A behavior analytic account of social categorizatio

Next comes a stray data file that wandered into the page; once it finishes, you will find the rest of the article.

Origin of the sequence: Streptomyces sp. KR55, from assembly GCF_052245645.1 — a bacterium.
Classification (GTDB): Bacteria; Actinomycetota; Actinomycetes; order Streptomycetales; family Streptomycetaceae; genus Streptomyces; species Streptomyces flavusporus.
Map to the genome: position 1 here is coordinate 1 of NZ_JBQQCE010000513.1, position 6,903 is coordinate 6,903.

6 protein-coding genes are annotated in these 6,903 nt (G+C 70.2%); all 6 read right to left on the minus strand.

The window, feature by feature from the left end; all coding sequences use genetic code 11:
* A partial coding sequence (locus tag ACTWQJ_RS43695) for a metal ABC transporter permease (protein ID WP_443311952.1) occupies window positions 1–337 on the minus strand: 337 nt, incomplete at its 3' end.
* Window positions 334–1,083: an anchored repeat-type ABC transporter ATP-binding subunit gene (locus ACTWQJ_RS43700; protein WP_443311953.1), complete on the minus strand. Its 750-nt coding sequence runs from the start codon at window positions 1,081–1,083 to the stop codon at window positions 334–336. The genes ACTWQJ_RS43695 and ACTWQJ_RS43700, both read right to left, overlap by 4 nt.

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In the current article, social categorization was analyzed within the behavior analytic framework. Behavior analysis has been deemed unable to account for more complex behavior that seems to emerge without direct training. Furthermore, mentalistic explanations have been common in explaining this phenomenon. Conditional discrimination, motivational operations, verbal behavior, stimulus equivalence and the transfer of function are presented as behavior analytic approaches that can explain the complexity of social behavior in the real world. Some studies have shown that studying the process of stimulus equivalence in relevance to social categorization is more precise than studies that motivate mentalistic explanations. However, methodological errors were found in the study deemed as the foundation for behavior analytic research on social categorization. A systematic replication of Watt, Keenan, Barnes, and Cairns (1991) was conducted to investigate these methodological errors. The results of the experiment showed that social categorization interferes on the emergence of emergent relations. However, the results of interference were present in other units of measurement then of those in the study that were replicated. The study by Watt et al (1991) was therefore not found to be a valid test for social categorization, however the adaptions made to the study showed some promising results that should be investigated further.
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